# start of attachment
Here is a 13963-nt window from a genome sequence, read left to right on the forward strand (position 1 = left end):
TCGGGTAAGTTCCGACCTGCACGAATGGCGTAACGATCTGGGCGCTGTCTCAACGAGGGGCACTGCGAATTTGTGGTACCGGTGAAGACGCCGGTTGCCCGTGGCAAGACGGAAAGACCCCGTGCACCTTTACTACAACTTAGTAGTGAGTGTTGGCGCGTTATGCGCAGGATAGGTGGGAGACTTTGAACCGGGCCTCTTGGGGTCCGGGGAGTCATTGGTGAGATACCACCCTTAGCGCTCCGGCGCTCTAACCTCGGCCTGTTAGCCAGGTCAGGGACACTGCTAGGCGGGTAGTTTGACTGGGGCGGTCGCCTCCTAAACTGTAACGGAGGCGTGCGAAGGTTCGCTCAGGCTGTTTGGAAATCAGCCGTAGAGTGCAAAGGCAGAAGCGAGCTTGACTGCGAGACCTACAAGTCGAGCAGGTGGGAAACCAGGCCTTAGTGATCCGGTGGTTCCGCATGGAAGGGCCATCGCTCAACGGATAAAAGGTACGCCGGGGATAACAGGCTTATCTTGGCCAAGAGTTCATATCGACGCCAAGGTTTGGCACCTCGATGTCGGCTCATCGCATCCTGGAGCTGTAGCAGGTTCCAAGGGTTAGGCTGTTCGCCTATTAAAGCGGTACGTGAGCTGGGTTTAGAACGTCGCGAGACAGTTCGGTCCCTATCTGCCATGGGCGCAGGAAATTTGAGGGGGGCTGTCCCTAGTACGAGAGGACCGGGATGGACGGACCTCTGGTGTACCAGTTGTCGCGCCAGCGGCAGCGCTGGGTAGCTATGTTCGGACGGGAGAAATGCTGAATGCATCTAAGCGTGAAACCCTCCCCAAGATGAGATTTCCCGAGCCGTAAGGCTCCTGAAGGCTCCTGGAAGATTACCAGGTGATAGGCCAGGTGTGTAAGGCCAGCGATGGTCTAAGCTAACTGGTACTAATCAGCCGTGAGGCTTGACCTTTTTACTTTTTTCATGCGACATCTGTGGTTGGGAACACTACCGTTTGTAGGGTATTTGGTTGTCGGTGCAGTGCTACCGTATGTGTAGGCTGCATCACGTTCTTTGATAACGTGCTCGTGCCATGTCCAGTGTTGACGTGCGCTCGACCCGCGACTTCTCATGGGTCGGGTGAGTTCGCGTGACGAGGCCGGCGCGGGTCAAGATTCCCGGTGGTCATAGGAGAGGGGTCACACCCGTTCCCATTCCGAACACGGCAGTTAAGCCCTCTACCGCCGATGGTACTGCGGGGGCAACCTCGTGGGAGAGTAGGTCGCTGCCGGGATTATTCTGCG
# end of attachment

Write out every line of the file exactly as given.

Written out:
Here is a 13963-nt window from a genome sequence, read left to right on the forward strand (position 1 = left end):
TCGGGTAAGTTCCGACCTGCACGAATGGCGTAACGATCTGGGCGCTGTCTCAACGAGGGGCACTGCGAATTTGTGGTACCGGTGAAGACGCCGGTTGCCCGTGGCAAGACGGAAAGACCCCGTGCACCTTTACTACAACTTAGTAGTGAGTGTTGGCGCGTTATGCGCAGGATAGGTGGGAGACTTTGAACCGGGCCTCTTGGGGTCCGGGGAGTCATTGGTGAGATACCACCCTTAGCGCTCCGGCGCTCTAACCTCGGCCTGTTAGCCAGGTCAGGGACACTGCTAGGCGGGTAGTTTGACTGGGGCGGTCGCCTCCTAAACTGTAACGGAGGCGTGCGAAGGTTCGCTCAGGCTGTTTGGAAATCAGCCGTAGAGTGCAAAGGCAGAAGCGAGCTTGACTGCGAGACCTACAAGTCGAGCAGGTGGGAAACCAGGCCTTAGTGATCCGGTGGTTCCGCATGGAAGGGCCATCGCTCAACGGATAAAAGGTACGCCGGGGATAACAGGCTTATCTTGGCCAAGAGTTCATATCGACGCCAAGGTTTGGCACCTCGATGTCGGCTCATCGCATCCTGGAGCTGTAGCAGGTTCCAAGGGTTAGGCTGTTCGCCTATTAAAGCGGTACGTGAGCTGGGTTTAGAACGTCGCGAGACAGTTCGGTCCCTATCTGCCATGGGCGCAGGAAATTTGAGGGGGGCTGTCCCTAGTACGAGAGGACCGGGATGGACGGACCTCTGGTGTACCAGTTGTCGCGCCAGCGGCAGCGCTGGGTAGCTATGTTCGGACGGGAGAAATGCTGAATGCATCTAAGCGTGAAACCCTCCCCAAGATGAGATTTCCCGAGCCGTAAGGCTCCTGAAGGCTCCTGGAAGATTACCAGGTGATAGGCCAGGTGTGTAAGGCCAGCGATGGTCTAAGCTAACTGGTACTAATCAGCCGTGAGGCTTGACCTTTTTACTTTTTTCATGCGACATCTGTGGTTGGGAACACTACCGTTTGTAGGGTATTTGGTTGTCGGTGCAGTGCTACCGTATGTGTAGGCTGCATCACGTTCTTTGATAACGTGCTCGTGCCATGTCCAGTGTTGACGTGCGCTCGACCCGCGACTTCTCATGGGTCGGGTGAGTTCGCGTGACGAGGCCGGCGCGGGTCAAGATTCCCGGTGGTCATAGGAGAGGGGTCACACCCGTTCCCATTCCGAACACGGCAGTTAAGCCCTCTACCGCCGATGGTACTGCGGGGGCAACCTCGTGGGAGAGTAGGTCGCTGCCGGGATTATTCTGCG